Skin Cancer

Words by Dr Saroj Poudel


Skin cancer is not something that frequently comes up in our talk, but it is a reality that touches us all, regardless of our age, gender, or ethnicity.

Anyone can develop skin cancer, regardless of race or sex.

In a study conducted at the Bir Hospital, researchers delved into the depths of skin biopsies to unravel the prevalence of skin cancer among patients seeking care. This retrospective analysis spanning from Baishakh 1st, 2071 to 30th Poush, 2075 sheds light on the landscape of skin cancer in Nepal. It included all the skin malignancies and pre-invasive lesions received and diagnosed in the Department of Pathology. The results pointed out that the most affected age group was 66 to 75 years with 55% male and 45% females. Head and neck was the most common site occupying 67% of the total cases followed by lower limbs 15%. The study also revealed that 40% of malignant cases were basal cell carcinoma followed by squamous cell carcinoma at 36% and malignant melanoma at 15%. The study is titled “Prevalence of skin cancer based on skin biopsies in Bir hospital, Nepal” and is published in the Journal of Pathology of Nepal. Skin cancer is not something that frequently comes up in our talk, but it is a reality that touches us all, regardless of our age, gender, or ethnicity. Here in Nepal, where agricultural work and outdoor activities are integral parts of our lives, factors such as prolonged exposure to sunlight, frequent sunburns, and a lack of awareness about sun protection contribute significantly to the incidence of skin cancer. Dr. Saroj Poudel sheds light on this pervasive disease, offering insights and guidance crucial for our collective well-being in the Nepali context.

Basal cell carcinoma is the most common malignancy followed by squamous cell carcinoma and malignant melanoma.

What is skin cancer?

Skin cancer is a disease that involves the growth of abnormal cells in your skin tissues. Normally, as skin cells grow old and die, new cells form to replace them. When this process doesn’t work as it should — like following long exposures to ultraviolet (UV) light from the sun — cells grow old more quickly. These cells may be noncancerous (benign), which don’t spread or cause harm or they may turn cancerous.

Skin cancer can spread to nearby tissue or other areas in your body if it’s not caught early. Fortunately, if skin cancer is identified and treated in early stages, most of them can be cured. So, it’s important to talk to  your dermatologist if you think you have any signs of skin cancer.

UV rays from the sun damage your skin, and over time, this may lead to skin cancer.

Types of skin cancer:

There are three main types of skin cancer as seen in the above study: 

  • Basal cell carcinoma forms in your basal cells in the lower part of your epidermis (the outside layer of your skin).
  • Squamous cell carcinoma forms in your squamous cells in the outside layer of your skin.
  • Melanoma forms in cells called melanocytes. Melanocytes produce melanin, a brown pigment that gives your skin its color and protects against some of the sun’s damaging UV rays. This is the most serious type of skin cancer because it can spread to other areas of your body.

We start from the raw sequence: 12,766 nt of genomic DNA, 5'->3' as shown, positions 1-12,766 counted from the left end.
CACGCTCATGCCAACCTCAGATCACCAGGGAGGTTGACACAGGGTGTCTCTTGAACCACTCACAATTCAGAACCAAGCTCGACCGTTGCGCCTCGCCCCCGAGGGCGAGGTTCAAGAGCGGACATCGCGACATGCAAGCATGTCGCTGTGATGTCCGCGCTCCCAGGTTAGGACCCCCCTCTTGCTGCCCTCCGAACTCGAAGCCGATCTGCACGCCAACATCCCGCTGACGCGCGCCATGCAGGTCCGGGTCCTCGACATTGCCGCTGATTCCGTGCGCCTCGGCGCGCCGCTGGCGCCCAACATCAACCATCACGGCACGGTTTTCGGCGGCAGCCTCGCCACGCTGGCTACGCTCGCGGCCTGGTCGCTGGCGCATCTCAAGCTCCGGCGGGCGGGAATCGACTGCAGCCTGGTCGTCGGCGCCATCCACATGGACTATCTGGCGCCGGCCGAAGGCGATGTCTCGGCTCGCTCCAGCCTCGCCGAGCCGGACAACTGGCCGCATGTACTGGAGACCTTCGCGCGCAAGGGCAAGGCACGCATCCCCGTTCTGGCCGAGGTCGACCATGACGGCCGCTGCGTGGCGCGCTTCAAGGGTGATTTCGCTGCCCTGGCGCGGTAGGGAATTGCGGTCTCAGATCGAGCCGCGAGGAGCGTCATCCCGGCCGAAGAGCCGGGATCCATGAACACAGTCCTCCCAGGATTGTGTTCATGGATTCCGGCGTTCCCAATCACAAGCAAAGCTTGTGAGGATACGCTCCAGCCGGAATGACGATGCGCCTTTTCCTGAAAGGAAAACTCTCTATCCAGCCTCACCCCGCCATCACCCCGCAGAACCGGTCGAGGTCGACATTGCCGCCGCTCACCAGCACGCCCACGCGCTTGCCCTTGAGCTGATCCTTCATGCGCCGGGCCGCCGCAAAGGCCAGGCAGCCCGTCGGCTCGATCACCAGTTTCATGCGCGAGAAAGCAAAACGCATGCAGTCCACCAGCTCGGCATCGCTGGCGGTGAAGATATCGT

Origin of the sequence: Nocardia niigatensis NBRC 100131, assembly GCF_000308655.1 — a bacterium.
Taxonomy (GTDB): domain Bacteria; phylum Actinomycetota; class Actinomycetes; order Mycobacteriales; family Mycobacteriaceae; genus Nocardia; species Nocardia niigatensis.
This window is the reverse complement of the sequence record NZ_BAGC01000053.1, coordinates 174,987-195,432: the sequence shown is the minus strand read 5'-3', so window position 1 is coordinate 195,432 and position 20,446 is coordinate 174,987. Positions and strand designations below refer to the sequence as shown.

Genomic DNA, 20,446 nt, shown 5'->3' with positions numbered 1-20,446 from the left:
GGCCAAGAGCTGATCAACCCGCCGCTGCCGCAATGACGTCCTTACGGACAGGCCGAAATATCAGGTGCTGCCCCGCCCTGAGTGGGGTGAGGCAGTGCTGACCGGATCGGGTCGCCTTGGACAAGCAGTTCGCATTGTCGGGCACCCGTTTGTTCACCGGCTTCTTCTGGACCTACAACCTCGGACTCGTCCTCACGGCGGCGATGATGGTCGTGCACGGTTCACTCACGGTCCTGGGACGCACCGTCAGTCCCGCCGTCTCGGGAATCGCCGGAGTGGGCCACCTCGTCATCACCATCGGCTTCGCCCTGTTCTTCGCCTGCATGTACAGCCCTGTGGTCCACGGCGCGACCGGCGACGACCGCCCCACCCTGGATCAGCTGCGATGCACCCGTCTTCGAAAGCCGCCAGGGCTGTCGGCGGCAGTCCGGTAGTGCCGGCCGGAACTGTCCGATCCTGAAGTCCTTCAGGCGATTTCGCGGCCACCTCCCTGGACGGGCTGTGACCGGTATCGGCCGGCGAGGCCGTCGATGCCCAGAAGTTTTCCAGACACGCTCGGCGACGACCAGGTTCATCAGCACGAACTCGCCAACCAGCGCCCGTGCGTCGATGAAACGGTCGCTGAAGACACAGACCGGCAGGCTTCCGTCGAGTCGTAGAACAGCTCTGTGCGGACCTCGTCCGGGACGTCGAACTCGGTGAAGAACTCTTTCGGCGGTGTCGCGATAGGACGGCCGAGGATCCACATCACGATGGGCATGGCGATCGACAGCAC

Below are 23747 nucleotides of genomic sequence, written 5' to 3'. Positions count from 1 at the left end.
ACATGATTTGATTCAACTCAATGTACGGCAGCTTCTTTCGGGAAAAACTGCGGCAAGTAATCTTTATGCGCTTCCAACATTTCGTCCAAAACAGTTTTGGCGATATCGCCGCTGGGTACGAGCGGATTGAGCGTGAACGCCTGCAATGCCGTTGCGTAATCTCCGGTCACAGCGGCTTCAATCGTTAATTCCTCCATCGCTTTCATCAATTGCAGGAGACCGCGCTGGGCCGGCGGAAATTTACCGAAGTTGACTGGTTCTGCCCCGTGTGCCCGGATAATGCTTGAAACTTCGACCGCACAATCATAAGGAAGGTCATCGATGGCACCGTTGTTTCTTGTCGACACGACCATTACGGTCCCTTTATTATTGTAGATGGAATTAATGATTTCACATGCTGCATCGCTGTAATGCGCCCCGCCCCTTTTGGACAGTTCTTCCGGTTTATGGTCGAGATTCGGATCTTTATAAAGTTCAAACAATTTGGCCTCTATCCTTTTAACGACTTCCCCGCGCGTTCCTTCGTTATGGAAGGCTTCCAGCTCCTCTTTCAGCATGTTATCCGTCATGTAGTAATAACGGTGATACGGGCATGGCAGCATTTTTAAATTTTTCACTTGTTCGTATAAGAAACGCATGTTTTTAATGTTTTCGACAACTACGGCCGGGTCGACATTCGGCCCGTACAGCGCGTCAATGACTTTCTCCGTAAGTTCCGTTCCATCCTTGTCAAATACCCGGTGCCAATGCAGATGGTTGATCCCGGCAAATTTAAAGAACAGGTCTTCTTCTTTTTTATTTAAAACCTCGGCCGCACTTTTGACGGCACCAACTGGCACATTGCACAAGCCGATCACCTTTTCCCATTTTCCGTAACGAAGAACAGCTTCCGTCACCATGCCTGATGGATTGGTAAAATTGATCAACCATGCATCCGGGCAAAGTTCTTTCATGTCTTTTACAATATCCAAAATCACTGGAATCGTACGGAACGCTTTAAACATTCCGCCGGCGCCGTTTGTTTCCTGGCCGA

Other types of skin cancer include:

  • Kaposi sarcoma
  • Merkel cell carcinoma
  • Sebaceous gland carcinoma


How common is skin cancer?

If we look into the United States data, skin cancer is the most common cancer diagnosed in the U.S. In fact, about 1 in 5 people develop skin cancer at some point in their life.

What are the signs and symptoms of skin cancer?

The most common warning sign of skin cancer is a change on your skin — typically a new growth or a change in an existing growth or mole. Skin cancer symptoms include:

  • A new mole or a mole that changes in size, shape or color, or that bleeds.
  • A pearly or waxy bump on your face, ears or neck.
  • A flat, pink/red- or brown-colored patch or bump.
  • Areas on your skin that look like scars.
  • Sores that look crusty, have a depression in the middle or bleed often.
  • A wound or sore that won’t heal, or that heals but comes back again.
  • A rough, scaly lesion that might itch, bleed and become crusty.

What does skin cancer look like?

Skin cancer looks different depending on what type of skin cancer you have. Thinking of the ABCDE rule tells you what signs to watch for:

  • Asymmetry: Irregular shape.
  • Border: Blurry or irregularly shaped edges.
  • Color: Mole with more than one color.
  • Diameter: Larger than a pencil eraser (6 millimeters).
  • Evolution: Enlarging, changing in shape, color or size. (This is the most important sign.)

If you’re worried about a mole or another skin lesion, make an appointment and show it to your dermatologist for further evaluation.

What causes the condition?

The main cause of skin cancer is overexposure to sunlight, especially when you have sunburn and blistering. UV rays from the sun damage DNA in your skin, causing abnormal cells to form. These abnormal cells rapidly divide in a disorganized way, forming a mass of cancer cells.

Skin cancer happens when something changes how your skin cells grow, like overexposure to ultraviolet light.

What are the risk factors for skin cancer?